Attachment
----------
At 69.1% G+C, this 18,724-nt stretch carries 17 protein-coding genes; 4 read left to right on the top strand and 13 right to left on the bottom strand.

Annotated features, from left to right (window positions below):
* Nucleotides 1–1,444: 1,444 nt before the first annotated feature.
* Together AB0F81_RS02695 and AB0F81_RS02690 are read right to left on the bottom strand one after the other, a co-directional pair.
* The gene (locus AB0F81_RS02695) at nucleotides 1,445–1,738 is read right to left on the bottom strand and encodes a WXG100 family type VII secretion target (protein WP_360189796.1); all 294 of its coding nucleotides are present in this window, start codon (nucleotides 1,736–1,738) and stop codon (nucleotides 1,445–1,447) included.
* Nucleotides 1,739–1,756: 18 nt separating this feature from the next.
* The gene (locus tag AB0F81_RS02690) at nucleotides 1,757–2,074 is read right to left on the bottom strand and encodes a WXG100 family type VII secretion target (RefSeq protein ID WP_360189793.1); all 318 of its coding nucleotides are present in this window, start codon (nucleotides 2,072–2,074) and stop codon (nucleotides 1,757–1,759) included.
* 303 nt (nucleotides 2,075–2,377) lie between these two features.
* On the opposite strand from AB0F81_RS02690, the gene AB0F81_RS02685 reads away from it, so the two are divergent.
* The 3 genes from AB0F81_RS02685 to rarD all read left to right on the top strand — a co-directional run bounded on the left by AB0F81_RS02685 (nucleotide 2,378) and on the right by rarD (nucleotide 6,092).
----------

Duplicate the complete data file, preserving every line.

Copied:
At 69.1% G+C, this 18,724-nt stretch carries 17 protein-coding genes; 4 read left to right on the top strand and 13 right to left on the bottom strand.

Annotated features, from left to right (window positions below):
* Nucleotides 1–1,444: 1,444 nt before the first annotated feature.
* Together AB0F81_RS02695 and AB0F81_RS02690 are read right to left on the bottom strand one after the other, a co-directional pair.
* The gene (locus AB0F81_RS02695) at nucleotides 1,445–1,738 is read right to left on the bottom strand and encodes a WXG100 family type VII secretion target (protein WP_360189796.1); all 294 of its coding nucleotides are present in this window, start codon (nucleotides 1,736–1,738) and stop codon (nucleotides 1,445–1,447) included.
* Nucleotides 1,739–1,756: 18 nt separating this feature from the next.
* The gene (locus tag AB0F81_RS02690) at nucleotides 1,757–2,074 is read right to left on the bottom strand and encodes a WXG100 family type VII secretion target (RefSeq protein ID WP_360189793.1); all 318 of its coding nucleotides are present in this window, start codon (nucleotides 2,072–2,074) and stop codon (nucleotides 1,757–1,759) included.
* 303 nt (nucleotides 2,075–2,377) lie between these two features.
* On the opposite strand from AB0F81_RS02690, the gene AB0F81_RS02685 reads away from it, so the two are divergent.
* The 3 genes from AB0F81_RS02685 to rarD all read left to right on the top strand — a co-directional run bounded on the left by AB0F81_RS02685 (nucleotide 2,378) and on the right by rarD (nucleotide 6,092).